At the same time, the IRS must reassess its audit priorities to further racial and economic justice. Since 2011, audit rates for millionaires, who are disproportionately white, have dropped more than twice as much as for taxpayers claiming the EITC, who are disproportionately people of color. Audit coverage is now the heaviest in many low-income majority-Black counties. Correcting these imbalances would be an important part of the effort to address systemic racial bias in our tax system and economy. One way to concretely ensure audit fairness is to set minimum audit levels for high-income Americans and large corporations, as would be required by the IRS Enhancement and Tax Gap Reduction Act (Rep. DeFazio, H.R. 6076, 116th Congress) as well as the STOP Cheaters Act (Rep. Khanna), which were both introduced this week in the 117th Congress.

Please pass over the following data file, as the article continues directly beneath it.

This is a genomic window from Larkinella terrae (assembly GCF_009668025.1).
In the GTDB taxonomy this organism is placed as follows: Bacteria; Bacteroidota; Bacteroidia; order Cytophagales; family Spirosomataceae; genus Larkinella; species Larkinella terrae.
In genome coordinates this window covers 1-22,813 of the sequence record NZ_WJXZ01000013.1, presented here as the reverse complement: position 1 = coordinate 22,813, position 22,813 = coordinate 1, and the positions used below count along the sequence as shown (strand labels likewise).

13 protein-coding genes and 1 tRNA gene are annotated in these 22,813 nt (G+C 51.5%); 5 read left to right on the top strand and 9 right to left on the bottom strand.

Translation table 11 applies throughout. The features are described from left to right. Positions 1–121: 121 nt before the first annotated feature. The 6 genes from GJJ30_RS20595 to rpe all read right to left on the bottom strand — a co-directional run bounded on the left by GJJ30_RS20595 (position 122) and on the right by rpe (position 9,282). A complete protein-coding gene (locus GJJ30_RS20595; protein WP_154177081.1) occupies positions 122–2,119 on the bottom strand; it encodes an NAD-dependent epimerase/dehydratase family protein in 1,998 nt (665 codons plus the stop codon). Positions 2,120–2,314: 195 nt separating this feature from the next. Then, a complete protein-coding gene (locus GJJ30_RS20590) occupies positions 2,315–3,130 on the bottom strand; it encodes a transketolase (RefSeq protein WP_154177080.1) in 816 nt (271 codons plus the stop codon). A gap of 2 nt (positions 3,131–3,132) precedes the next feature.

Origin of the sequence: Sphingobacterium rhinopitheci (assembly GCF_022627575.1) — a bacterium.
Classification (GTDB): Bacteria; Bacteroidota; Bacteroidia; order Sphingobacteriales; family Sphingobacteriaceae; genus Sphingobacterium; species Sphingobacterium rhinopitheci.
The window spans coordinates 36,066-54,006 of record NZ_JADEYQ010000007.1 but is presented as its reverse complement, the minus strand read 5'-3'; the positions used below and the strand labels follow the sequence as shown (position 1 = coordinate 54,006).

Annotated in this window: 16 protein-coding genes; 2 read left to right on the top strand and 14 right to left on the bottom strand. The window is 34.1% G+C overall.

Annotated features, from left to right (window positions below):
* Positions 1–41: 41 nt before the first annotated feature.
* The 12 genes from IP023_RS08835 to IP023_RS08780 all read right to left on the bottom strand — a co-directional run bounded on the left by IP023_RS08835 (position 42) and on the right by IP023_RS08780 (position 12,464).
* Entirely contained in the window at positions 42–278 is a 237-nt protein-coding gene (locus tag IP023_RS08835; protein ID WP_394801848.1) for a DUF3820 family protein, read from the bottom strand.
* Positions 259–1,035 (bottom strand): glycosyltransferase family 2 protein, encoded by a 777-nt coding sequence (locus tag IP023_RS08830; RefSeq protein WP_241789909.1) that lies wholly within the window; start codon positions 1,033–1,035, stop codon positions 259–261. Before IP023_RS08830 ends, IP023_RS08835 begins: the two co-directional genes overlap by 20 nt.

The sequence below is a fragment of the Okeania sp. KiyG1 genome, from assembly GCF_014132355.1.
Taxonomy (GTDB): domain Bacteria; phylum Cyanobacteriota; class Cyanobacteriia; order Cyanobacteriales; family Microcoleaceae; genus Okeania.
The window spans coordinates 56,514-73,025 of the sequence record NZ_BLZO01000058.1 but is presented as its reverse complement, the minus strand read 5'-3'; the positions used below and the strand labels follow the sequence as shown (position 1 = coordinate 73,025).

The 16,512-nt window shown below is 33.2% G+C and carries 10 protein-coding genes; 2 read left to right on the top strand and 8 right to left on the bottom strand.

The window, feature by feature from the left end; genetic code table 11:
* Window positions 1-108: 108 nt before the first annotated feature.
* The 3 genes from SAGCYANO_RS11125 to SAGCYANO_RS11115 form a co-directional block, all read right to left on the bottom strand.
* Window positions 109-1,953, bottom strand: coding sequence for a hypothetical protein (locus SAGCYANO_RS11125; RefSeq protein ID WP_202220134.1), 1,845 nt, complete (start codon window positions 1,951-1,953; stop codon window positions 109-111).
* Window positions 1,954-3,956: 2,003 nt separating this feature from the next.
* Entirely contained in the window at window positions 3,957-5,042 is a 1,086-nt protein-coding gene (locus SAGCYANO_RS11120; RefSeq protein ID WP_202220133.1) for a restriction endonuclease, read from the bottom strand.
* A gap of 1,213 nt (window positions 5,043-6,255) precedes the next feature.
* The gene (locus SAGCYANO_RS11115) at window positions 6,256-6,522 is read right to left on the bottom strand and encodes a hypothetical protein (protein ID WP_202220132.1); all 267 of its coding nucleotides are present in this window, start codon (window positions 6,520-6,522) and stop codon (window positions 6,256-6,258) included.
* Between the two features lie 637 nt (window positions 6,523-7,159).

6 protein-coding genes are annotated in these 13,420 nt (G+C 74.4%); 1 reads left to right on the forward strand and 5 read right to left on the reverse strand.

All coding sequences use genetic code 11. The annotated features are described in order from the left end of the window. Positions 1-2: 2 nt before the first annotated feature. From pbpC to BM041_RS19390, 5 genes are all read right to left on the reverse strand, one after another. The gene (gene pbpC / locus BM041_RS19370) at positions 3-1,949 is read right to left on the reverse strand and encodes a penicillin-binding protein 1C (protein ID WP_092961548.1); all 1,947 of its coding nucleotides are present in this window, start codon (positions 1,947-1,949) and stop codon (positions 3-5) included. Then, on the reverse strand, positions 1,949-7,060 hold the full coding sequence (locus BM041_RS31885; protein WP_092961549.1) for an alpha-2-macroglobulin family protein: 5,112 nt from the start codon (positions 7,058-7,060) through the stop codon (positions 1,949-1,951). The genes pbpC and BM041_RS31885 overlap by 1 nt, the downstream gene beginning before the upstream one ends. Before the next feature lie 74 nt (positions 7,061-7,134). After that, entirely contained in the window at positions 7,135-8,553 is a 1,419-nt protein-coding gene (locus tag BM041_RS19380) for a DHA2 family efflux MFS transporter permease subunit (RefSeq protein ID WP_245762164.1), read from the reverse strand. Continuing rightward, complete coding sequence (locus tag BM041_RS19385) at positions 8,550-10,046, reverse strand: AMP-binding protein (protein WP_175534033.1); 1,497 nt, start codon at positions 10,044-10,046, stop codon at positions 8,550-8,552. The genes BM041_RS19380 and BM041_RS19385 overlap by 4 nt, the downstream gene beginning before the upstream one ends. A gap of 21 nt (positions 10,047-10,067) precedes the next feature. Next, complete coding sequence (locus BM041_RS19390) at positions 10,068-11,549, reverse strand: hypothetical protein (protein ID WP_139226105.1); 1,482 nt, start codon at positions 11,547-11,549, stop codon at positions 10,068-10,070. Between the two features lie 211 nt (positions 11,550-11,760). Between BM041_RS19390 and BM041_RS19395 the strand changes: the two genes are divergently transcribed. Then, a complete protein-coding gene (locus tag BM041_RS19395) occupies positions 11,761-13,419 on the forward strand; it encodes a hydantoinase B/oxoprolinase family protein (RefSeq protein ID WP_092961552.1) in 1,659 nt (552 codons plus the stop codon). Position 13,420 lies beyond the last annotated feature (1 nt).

The new Administration and Congress should also work to make tax filing free and easy for ordinary Americans and to protect taxpayers by properly regulating paid preparers. Currently, Americans do not have the return-free filing option enjoyed by taxpayers in other countries, and the existing Free File program is inadequate in part because of malfeasance by participating companies.13 Unregulated tax preparers often expose customers to significant errors and undue penalties.14 The IRS should be mandated and given the necessary resources to develop return-free filing for taxpayers with simple returns and its own free filing program, as provided by the Tax Filing Simplification Act (H.R. 2297 /S. 1194, 116th Congress). Congress should also clarify the law to ensure the IRS has the authority to regulate paid tax preparers.